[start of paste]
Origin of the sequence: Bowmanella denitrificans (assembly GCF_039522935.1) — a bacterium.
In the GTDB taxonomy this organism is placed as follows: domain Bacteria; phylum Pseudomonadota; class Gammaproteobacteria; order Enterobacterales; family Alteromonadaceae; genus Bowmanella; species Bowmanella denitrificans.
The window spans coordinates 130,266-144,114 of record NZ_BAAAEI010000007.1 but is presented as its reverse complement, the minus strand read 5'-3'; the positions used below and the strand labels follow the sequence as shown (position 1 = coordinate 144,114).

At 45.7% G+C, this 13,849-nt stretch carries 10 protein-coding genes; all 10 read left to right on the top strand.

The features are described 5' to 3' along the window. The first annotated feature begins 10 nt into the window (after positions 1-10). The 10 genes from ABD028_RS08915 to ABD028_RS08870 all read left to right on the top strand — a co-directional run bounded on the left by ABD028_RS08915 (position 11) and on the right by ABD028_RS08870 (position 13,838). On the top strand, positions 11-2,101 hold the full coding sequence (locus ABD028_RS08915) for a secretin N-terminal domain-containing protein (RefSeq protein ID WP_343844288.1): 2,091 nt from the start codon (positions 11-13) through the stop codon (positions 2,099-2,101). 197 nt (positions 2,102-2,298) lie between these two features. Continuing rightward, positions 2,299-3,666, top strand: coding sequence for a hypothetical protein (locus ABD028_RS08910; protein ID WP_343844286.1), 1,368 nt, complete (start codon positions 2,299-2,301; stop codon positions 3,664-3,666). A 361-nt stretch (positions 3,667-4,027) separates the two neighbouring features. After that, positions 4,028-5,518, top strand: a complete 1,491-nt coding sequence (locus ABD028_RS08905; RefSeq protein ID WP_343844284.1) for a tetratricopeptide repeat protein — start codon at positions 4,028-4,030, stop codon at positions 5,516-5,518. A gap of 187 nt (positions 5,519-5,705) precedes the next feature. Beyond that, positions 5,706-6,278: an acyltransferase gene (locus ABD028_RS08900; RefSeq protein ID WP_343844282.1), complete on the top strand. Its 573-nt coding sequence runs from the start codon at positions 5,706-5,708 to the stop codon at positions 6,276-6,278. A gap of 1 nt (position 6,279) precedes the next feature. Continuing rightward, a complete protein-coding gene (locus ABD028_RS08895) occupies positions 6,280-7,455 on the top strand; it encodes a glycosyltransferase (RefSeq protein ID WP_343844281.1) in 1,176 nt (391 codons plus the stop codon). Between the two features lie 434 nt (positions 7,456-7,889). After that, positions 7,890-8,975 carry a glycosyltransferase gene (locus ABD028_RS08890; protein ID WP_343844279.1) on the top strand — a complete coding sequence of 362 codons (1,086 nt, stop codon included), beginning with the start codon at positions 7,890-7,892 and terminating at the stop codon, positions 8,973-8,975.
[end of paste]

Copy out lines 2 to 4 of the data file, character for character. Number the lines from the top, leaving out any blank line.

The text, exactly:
In the GTDB taxonomy this organism is placed as follows: domain Bacteria; phylum Pseudomonadota; class Gammaproteobacteria; order Enterobacterales; family Alteromonadaceae; genus Bowmanella; species Bowmanella denitrificans.
The window spans coordinates 130,266-144,114 of record NZ_BAAAEI010000007.1 but is presented as its reverse complement, the minus strand read 5'-3'; the positions used below and the strand labels follow the sequence as shown (position 1 = coordinate 144,114).

At 45.7% G+C, this 13,849-nt stretch carries 10 protein-coding genes; all 10 read left to right on the top strand.